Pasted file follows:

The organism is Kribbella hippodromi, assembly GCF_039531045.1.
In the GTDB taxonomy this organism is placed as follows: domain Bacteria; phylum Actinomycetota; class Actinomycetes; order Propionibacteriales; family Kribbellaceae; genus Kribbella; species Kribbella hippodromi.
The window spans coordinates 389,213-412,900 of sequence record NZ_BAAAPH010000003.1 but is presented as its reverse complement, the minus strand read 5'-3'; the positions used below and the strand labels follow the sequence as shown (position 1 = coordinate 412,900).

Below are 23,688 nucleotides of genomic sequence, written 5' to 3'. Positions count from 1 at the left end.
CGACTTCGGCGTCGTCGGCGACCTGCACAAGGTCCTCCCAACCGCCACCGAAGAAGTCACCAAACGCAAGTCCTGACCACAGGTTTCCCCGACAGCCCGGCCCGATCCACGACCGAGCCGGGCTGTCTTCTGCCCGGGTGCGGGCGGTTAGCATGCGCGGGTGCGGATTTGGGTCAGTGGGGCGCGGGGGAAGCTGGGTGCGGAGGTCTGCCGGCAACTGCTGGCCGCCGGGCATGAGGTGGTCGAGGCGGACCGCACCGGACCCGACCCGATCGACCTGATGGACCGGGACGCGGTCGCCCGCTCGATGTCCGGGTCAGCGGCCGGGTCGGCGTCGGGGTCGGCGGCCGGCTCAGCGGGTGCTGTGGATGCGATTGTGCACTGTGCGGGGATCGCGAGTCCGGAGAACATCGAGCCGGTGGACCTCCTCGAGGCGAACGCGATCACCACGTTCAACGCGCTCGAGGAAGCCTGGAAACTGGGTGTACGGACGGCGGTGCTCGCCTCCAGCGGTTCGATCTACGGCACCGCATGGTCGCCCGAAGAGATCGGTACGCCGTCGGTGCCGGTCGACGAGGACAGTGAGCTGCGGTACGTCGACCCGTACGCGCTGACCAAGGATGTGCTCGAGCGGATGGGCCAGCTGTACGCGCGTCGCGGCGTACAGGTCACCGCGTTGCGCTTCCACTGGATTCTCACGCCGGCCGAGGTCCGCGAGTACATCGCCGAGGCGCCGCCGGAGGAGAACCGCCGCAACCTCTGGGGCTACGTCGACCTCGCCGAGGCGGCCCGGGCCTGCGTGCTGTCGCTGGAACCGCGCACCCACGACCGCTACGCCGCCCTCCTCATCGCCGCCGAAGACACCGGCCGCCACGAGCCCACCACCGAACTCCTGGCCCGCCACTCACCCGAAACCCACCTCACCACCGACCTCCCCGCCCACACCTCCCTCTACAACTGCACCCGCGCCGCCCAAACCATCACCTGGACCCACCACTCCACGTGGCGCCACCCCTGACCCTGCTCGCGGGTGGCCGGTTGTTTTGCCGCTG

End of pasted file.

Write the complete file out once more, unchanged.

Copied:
The organism is Kribbella hippodromi, assembly GCF_039531045.1.
In the GTDB taxonomy this organism is placed as follows: domain Bacteria; phylum Actinomycetota; class Actinomycetes; order Propionibacteriales; family Kribbellaceae; genus Kribbella; species Kribbella hippodromi.
The window spans coordinates 389,213-412,900 of sequence record NZ_BAAAPH010000003.1 but is presented as its reverse complement, the minus strand read 5'-3'; the positions used below and the strand labels follow the sequence as shown (position 1 = coordinate 412,900).

Below are 23,688 nucleotides of genomic sequence, written 5' to 3'. Positions count from 1 at the left end.
CGACTTCGGCGTCGTCGGCGACCTGCACAAGGTCCTCCCAACCGCCACCGAAGAAGTCACCAAACGCAAGTCCTGACCACAGGTTTCCCCGACAGCCCGGCCCGATCCACGACCGAGCCGGGCTGTCTTCTGCCCGGGTGCGGGCGGTTAGCATGCGCGGGTGCGGATTTGGGTCAGTGGGGCGCGGGGGAAGCTGGGTGCGGAGGTCTGCCGGCAACTGCTGGCCGCCGGGCATGAGGTGGTCGAGGCGGACCGCACCGGACCCGACCCGATCGACCTGATGGACCGGGACGCGGTCGCCCGCTCGATGTCCGGGTCAGCGGCCGGGTCGGCGTCGGGGTCGGCGGCCGGCTCAGCGGGTGCTGTGGATGCGATTGTGCACTGTGCGGGGATCGCGAGTCCGGAGAACATCGAGCCGGTGGACCTCCTCGAGGCGAACGCGATCACCACGTTCAACGCGCTCGAGGAAGCCTGGAAACTGGGTGTACGGACGGCGGTGCTCGCCTCCAGCGGTTCGATCTACGGCACCGCATGGTCGCCCGAAGAGATCGGTACGCCGTCGGTGCCGGTCGACGAGGACAGTGAGCTGCGGTACGTCGACCCGTACGCGCTGACCAAGGATGTGCTCGAGCGGATGGGCCAGCTGTACGCGCGTCGCGGCGTACAGGTCACCGCGTTGCGCTTCCACTGGATTCTCACGCCGGCCGAGGTCCGCGAGTACATCGCCGAGGCGCCGCCGGAGGAGAACCGCCGCAACCTCTGGGGCTACGTCGACCTCGCCGAGGCGGCCCGGGCCTGCGTGCTGTCGCTGGAACCGCGCACCCACGACCGCTACGCCGCCCTCCTCATCGCCGCCGAAGACACCGGCCGCCACGAGCCCACCACCGAACTCCTGGCCCGCCACTCACCCGAAACCCACCTCACCACCGACCTCCCCGCCCACACCTCCCTCTACAACTGCACCCGCGCCGCCCAAACCATCACCTGGACCCACCACTCCACGTGGCGCCACCCCTGACCCTGCTCGCGGGTGGCCGGTTGTTTTGCCGCTG